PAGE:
Researchers have identified genes associated with people’s general cognitive function – how we process information.
An international team including researchers from the Centre for Healthy Brain Ageing (CHeBA) at UNSW Australia found significant small signals from four genetic regions that were associated with having stronger thinking skills. These regions contained genes that have previously been associated with neurological and psychiatric states.
The study, published in Molecular Psychiatry, was conducted under the auspices of the CHARGE (Cohorts for Heart and Aging Research in Genetic Epidemiology) Consortium. It analysed data from 54,000 people aged more than 45 years old who had taken part in 31 cohort studies including CHeBA’s Sydney Memory & Ageing Study and the Older Australian Twins Study.
Using DNA data, the scientists found general cognitive function was 28 percent heritable in people aged more than 45 years old.
Co-Director of the Centre for Healthy Brain Ageing, Professor Perminder Sachdev said “This study sets the parameters within which gene discovery should be pursued. The discovery of specific genes that influence cognitive function in later life may be related to brain development, maintenance or degeneration, and knowledge of their specific roles can help understand the mechanisms of disease, and ultimately find strategies to alter these mechanisms.”
The participants had all taken a variety of memory and thinking tests which were summarised as a general cognitive ability score. All had genetic testing that examined their DNA in hundreds of thousands of locations. None had dementia or stroke.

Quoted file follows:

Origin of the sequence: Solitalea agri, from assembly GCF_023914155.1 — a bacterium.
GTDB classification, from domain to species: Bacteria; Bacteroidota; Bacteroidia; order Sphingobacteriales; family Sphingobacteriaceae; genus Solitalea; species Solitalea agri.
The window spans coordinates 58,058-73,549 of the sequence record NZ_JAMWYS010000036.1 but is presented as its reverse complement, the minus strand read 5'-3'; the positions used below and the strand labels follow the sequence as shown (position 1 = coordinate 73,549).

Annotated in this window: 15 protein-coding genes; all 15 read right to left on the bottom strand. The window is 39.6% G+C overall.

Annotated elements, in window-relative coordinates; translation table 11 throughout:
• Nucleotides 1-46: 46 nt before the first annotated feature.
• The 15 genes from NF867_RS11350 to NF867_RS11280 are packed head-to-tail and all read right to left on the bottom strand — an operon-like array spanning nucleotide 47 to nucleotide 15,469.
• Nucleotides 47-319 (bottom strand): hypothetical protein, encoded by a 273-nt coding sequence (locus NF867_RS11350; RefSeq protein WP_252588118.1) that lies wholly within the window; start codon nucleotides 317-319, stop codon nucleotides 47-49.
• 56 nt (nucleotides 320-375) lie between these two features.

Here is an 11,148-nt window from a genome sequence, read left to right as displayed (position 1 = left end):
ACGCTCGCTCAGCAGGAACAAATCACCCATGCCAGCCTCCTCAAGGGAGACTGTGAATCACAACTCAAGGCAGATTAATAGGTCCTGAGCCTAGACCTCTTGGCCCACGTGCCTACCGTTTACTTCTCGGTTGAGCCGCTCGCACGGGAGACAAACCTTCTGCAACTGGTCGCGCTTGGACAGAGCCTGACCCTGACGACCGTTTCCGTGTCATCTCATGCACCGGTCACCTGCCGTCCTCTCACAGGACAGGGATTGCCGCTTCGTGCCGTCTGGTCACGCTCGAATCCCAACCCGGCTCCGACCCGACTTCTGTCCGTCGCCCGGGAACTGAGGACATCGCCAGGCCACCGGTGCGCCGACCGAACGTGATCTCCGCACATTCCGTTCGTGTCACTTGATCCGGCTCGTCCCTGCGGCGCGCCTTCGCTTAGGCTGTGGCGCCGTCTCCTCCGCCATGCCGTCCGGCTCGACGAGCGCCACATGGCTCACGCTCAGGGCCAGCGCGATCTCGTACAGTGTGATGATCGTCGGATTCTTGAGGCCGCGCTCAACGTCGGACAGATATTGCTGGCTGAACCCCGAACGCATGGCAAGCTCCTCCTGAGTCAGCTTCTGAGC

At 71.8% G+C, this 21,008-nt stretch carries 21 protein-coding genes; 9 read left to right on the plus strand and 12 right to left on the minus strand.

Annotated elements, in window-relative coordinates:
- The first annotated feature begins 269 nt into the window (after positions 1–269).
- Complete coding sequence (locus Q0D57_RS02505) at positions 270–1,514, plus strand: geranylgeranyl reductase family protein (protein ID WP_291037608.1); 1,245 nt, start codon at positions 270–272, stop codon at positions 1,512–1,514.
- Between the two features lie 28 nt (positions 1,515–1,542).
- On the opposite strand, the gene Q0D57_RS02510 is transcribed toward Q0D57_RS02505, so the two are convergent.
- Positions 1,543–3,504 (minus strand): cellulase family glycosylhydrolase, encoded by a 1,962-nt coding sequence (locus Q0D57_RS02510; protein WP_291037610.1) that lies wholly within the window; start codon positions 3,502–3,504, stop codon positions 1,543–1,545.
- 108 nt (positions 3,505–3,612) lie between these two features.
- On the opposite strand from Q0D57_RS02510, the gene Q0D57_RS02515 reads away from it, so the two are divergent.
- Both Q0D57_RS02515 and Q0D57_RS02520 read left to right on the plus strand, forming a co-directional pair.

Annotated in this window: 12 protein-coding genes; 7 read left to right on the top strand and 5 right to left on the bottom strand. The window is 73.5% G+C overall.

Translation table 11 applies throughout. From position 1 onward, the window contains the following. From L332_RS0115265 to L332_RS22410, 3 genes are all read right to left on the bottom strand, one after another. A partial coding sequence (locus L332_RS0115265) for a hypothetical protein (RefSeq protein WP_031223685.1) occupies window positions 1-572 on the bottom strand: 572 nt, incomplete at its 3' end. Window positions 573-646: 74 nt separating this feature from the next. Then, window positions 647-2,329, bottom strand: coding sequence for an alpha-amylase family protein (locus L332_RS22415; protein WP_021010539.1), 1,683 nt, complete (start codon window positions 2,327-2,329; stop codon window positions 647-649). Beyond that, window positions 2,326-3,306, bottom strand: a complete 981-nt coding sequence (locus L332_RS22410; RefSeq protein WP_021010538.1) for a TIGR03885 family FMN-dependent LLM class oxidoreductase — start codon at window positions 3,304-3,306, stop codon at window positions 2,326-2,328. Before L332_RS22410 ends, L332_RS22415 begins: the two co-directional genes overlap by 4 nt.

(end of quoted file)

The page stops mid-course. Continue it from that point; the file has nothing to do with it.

Professor Ian Deary, Director of the Centre for Cognitive Ageing and Cognitive Epidemiology (CCACE), The University of Edinburgh, who led the research said, “Before this study we knew that general thinking skills in older age were heritable to some extent, but we did not know which genes were involved. These small genetic signals are like the first lights on a distant shore. We find that, with these types of genetic studies, the larger the number of people tested, the more genetic signals emerge. These findings are exciting in themselves, but they herald more such discoveries as the studies grow in size.”
Professor Sachdev said that CHeBA contributes a number of international collaborations to accelerate positive outcomes in ageing research, particularly in relation to Alzheimer’s disease and other dementias.
“These international collaborations not only provide large sample sizes necessary to address some of the questions, they also provide the ability to replicate the findings of one study in another in a different geographical and ethnic group, and also determine which risk and protective factors are truly universal,” Professor Sachdev said.
The study involved researchers in Australia, Austria, Croatia, Finland, France, Germany, Holland, Iceland, Ireland, Norway, Sweden, the UK and the US.
For more information about CHeBA, visit www.cheba.unsw.edu.au